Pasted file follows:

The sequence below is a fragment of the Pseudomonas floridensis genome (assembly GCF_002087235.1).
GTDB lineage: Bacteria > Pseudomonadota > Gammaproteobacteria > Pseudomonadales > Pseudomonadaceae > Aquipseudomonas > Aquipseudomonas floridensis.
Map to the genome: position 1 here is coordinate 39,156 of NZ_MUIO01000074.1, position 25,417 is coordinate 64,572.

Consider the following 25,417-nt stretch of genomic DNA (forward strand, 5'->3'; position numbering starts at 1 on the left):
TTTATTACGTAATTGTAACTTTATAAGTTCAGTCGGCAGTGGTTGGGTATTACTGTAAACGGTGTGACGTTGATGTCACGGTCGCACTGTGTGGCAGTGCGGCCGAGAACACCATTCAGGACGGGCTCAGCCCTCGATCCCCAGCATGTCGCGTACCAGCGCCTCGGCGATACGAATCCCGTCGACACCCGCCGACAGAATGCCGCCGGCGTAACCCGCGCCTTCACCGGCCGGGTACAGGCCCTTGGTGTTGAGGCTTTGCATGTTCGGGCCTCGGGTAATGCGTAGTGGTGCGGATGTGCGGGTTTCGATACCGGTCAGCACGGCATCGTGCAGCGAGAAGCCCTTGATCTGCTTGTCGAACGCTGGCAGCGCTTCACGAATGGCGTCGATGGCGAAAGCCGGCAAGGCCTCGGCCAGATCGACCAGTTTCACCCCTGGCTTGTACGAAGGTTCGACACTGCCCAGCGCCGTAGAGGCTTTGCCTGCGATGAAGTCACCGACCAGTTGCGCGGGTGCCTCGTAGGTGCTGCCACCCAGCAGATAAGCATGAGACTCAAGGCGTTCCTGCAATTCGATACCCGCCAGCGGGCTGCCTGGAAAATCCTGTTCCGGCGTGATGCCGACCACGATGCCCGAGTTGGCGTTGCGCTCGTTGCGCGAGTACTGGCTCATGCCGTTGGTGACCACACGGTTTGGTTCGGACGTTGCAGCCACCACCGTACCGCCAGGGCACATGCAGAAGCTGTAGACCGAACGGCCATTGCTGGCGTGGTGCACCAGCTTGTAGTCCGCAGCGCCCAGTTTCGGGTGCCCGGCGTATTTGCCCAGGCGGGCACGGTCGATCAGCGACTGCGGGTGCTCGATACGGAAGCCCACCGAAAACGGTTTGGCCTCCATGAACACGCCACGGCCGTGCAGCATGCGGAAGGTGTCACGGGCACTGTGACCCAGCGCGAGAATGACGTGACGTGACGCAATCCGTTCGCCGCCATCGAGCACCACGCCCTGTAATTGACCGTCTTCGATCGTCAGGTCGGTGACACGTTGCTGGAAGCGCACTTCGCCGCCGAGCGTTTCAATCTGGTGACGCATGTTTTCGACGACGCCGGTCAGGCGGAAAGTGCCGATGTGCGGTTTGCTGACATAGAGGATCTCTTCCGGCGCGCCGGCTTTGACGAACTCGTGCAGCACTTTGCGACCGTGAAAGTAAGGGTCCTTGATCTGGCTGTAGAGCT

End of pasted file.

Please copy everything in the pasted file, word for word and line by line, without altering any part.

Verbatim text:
The sequence below is a fragment of the Pseudomonas floridensis genome (assembly GCF_002087235.1).
GTDB lineage: Bacteria > Pseudomonadota > Gammaproteobacteria > Pseudomonadales > Pseudomonadaceae > Aquipseudomonas > Aquipseudomonas floridensis.
Map to the genome: position 1 here is coordinate 39,156 of NZ_MUIO01000074.1, position 25,417 is coordinate 64,572.

Consider the following 25,417-nt stretch of genomic DNA (forward strand, 5'->3'; position numbering starts at 1 on the left):
TTTATTACGTAATTGTAACTTTATAAGTTCAGTCGGCAGTGGTTGGGTATTACTGTAAACGGTGTGACGTTGATGTCACGGTCGCACTGTGTGGCAGTGCGGCCGAGAACACCATTCAGGACGGGCTCAGCCCTCGATCCCCAGCATGTCGCGTACCAGCGCCTCGGCGATACGAATCCCGTCGACACCCGCCGACAGAATGCCGCCGGCGTAACCCGCGCCTTCACCGGCCGGGTACAGGCCCTTGGTGTTGAGGCTTTGCATGTTCGGGCCTCGGGTAATGCGTAGTGGTGCGGATGTGCGGGTTTCGATACCGGTCAGCACGGCATCGTGCAGCGAGAAGCCCTTGATCTGCTTGTCGAACGCTGGCAGCGCTTCACGAATGGCGTCGATGGCGAAAGCCGGCAAGGCCTCGGCCAGATCGACCAGTTTCACCCCTGGCTTGTACGAAGGTTCGACACTGCCCAGCGCCGTAGAGGCTTTGCCTGCGATGAAGTCACCGACCAGTTGCGCGGGTGCCTCGTAGGTGCTGCCACCCAGCAGATAAGCATGAGACTCAAGGCGTTCCTGCAATTCGATACCCGCCAGCGGGCTGCCTGGAAAATCCTGTTCCGGCGTGATGCCGACCACGATGCCCGAGTTGGCGTTGCGCTCGTTGCGCGAGTACTGGCTCATGCCGTTGGTGACCACACGGTTTGGTTCGGACGTTGCAGCCACCACCGTACCGCCAGGGCACATGCAGAAGCTGTAGACCGAACGGCCATTGCTGGCGTGGTGCACCAGCTTGTAGTCCGCAGCGCCCAGTTTCGGGTGCCCGGCGTATTTGCCCAGGCGGGCACGGTCGATCAGCGACTGCGGGTGCTCGATACGGAAGCCCACCGAAAACGGTTTGGCCTCCATGAACACGCCACGGCCGTGCAGCATGCGGAAGGTGTCACGGGCACTGTGACCCAGCGCGAGAATGACGTGACGTGACGCAATCCGTTCGCCGCCATCGAGCACCACGCCCTGTAATTGACCGTCTTCGATCGTCAGGTCGGTGACACGTTGCTGGAAGCGCACTTCGCCGCCGAGCGTTTCAATCTGGTGACGCATGTTTTCGACGACGCCGGTCAGGCGGAAAGTGCCGATGTGCGGTTTGCTGACATAGAGGATCTCTTCCGGCGCGCCGGCTTTGACGAACTCGTGCAGCACTTTGCGACCGTGAAAGTAAGGGTCCTTGATCTGGCTGTAGAGCT